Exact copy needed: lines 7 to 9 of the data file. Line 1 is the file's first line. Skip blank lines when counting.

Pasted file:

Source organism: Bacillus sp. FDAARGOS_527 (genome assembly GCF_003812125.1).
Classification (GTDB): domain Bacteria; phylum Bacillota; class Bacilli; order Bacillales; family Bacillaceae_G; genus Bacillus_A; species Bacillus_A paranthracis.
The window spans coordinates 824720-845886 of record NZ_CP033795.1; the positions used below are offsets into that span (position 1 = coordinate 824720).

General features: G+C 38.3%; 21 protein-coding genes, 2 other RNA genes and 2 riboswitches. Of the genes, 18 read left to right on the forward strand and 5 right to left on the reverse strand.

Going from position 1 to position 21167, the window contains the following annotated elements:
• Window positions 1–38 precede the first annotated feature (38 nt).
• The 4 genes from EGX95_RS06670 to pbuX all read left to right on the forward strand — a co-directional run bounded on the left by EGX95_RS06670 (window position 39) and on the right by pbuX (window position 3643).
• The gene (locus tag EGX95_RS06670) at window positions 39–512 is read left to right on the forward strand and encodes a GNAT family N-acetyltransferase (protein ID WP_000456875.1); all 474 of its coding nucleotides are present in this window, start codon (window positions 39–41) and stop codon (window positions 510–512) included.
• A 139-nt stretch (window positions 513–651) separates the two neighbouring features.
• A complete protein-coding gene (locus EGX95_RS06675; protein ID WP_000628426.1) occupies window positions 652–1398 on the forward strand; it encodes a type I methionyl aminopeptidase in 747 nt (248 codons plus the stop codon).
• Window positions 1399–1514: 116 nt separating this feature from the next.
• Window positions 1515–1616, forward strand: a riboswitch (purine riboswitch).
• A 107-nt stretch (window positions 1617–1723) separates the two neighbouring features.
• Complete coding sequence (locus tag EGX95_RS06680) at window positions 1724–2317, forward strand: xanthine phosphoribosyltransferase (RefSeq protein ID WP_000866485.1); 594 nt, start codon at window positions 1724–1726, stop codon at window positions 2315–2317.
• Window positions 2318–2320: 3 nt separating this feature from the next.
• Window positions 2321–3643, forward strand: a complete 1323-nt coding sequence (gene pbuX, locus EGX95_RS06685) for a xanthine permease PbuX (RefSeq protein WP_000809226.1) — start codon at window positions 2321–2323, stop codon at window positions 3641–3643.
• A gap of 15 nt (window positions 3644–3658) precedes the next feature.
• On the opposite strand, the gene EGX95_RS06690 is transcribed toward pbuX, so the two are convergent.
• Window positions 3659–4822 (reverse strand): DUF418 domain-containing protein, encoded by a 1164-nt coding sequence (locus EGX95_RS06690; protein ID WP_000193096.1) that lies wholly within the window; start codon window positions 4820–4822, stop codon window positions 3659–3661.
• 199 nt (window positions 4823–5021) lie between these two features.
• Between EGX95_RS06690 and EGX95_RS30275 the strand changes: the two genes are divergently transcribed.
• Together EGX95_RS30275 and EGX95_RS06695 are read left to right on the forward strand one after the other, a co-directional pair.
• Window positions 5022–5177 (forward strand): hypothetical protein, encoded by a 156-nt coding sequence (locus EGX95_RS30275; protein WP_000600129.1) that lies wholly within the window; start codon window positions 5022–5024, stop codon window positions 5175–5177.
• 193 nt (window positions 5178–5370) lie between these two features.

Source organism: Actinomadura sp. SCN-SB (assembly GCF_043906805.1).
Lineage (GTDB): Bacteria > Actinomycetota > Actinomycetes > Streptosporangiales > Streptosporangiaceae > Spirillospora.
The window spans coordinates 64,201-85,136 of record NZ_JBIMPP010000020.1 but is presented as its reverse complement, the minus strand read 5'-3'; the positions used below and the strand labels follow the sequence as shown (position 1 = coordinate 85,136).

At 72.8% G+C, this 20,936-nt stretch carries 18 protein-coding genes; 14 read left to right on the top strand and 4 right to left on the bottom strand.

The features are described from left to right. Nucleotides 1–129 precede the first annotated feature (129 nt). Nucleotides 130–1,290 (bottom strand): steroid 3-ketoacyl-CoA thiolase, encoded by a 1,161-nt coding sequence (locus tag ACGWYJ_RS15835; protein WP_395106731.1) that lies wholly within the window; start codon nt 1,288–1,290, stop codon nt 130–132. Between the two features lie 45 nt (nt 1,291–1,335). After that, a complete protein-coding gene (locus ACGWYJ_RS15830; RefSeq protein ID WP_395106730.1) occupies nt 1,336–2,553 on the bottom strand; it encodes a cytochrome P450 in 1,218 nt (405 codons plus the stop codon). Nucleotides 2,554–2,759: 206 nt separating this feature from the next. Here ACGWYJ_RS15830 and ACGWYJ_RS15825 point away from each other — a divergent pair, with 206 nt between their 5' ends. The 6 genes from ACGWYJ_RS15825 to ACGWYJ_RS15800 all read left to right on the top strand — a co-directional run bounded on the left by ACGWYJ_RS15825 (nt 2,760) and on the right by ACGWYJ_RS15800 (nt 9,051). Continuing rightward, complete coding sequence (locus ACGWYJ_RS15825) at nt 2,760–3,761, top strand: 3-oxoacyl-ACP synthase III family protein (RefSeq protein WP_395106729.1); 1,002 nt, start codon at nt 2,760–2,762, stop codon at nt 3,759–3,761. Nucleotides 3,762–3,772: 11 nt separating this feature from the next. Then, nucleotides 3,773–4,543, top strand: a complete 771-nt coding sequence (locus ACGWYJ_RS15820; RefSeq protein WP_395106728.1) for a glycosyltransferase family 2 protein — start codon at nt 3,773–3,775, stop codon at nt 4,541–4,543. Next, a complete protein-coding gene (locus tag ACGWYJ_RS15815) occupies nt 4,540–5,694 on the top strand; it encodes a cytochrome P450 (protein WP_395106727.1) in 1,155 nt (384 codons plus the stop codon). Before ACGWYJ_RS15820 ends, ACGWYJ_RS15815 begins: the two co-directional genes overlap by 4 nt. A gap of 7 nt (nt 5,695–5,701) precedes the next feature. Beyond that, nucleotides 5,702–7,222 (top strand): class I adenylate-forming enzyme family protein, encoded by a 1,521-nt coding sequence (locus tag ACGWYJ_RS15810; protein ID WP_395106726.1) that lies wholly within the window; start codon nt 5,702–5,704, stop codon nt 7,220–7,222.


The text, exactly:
• The 4 genes from EGX95_RS06670 to pbuX all read left to right on the forward strand — a co-directional run bounded on the left by EGX95_RS06670 (window position 39) and on the right by pbuX (window position 3643).
• The gene (locus tag EGX95_RS06670) at window positions 39–512 is read left to right on the forward strand and encodes a GNAT family N-acetyltransferase (protein ID WP_000456875.1); all 474 of its coding nucleotides are present in this window, start codon (window positions 39–41) and stop codon (window positions 510–512) included.
• A 139-nt stretch (window positions 513–651) separates the two neighbouring features.